There’s a heavily favored, slumping Eastern Division club that spent prodigously on free agents in the off-season, and their asshole owner is speaking out. Sound familar? From the Miami Herald’s Clark Spencer.
While his voice wasn’t threatening in tone, owner Jeffrey Loria made it clear he won’t sit benignly after watching the foundering Marlins lose Sunday for the 10th time in their past 12 games and fall from first to last in the NL East in the past 72 hours.
Asked if personnel changes are forthcoming, Loria replied: “There’ll be some things happening, but we’ll have to figure it out. I’m sure that the baseball people are looking at what we need to be doing, and I’m sure we’ll talk about it.”
Loria didn’t specify whether alterations would involve players or coaches, but after the Washington Nationals completed a series sweep of the Marlins with a 6-3 victory at RFK Stadium, he indicated with careful wording that changes likely are in store.
That could mean any number of things, but the primary focus seemed to center on the team’s dysfunctional offense. Though the Marlins rank close to the top of National League teams in batting average, the hits aren’t coming when they count. The Marlins out-hit the Nationals 33-24 during the weekend. But they ended up stranding 35 runners — 14 on Saturday and a dozen Sunday.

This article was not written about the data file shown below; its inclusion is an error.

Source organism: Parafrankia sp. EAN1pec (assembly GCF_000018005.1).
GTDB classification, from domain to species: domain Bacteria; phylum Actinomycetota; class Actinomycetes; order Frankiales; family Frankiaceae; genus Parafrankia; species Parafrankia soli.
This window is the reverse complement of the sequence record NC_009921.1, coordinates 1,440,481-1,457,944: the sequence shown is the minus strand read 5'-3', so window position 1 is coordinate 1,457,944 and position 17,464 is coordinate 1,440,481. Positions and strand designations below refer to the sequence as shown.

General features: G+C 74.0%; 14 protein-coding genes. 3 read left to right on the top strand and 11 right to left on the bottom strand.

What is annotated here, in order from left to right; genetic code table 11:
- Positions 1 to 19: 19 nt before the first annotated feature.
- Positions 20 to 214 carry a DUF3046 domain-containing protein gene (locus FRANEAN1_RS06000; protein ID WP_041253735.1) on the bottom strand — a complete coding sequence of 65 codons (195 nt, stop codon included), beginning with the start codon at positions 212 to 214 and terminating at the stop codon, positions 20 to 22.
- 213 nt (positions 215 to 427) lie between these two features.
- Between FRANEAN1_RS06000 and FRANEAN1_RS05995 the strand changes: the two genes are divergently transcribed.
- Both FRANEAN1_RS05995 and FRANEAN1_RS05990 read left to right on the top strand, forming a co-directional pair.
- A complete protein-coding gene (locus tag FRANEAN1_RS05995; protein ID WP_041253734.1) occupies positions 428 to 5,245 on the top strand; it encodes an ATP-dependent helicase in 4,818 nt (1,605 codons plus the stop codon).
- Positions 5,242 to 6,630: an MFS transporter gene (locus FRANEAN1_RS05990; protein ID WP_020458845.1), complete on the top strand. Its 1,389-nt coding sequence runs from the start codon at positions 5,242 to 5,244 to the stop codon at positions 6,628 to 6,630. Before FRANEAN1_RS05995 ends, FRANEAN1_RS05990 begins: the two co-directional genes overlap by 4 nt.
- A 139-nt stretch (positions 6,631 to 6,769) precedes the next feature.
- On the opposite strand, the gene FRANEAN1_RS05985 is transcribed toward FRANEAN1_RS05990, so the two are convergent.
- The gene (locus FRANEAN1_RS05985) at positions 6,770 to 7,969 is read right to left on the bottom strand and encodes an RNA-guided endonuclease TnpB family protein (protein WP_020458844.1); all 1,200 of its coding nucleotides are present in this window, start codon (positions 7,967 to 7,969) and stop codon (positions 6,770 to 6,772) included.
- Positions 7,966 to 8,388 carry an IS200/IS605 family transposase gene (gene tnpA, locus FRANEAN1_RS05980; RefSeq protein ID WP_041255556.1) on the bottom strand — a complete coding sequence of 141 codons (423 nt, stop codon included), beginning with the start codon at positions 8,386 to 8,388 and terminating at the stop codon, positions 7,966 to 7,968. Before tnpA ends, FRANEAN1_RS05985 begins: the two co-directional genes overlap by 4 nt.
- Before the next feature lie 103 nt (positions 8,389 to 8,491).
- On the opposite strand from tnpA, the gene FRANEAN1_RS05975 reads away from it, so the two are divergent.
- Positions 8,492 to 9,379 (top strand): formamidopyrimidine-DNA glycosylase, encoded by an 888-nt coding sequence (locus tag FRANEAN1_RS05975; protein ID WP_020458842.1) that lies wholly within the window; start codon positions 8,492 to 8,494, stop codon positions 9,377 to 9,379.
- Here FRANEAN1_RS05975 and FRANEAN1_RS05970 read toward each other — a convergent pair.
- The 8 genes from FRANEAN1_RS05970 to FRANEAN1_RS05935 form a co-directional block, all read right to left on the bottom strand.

”Thirty-three hits and 35 men left on base ain’t going to get it done,” said manager Jack McKeon, who has repeatedly, and vainly, tinkered with the lineup, trying to find one that functions.
“We’ve been doing this for two years.”
Loria sank a franchise-record $65 million into the team’s roster and surprised many when he secured free-agent slugger Carlos Delgado during the winter. But the Marlins, a preseason choice by baseball insiders to contend for a third World Series title, are flailing so miserably that Delgado himself called a players-only meeting before Sunday’s game.
That followed another closed-door meeting after Saturday’s loss in which McKeon ripped into players.
A hot tip for Loria : see if MLB will let you swap the Marlins — a team that plays in a bad ballpark, a market that isn’t baseball crazy — for another in a more thriving environment. Say, the Washington Nationals.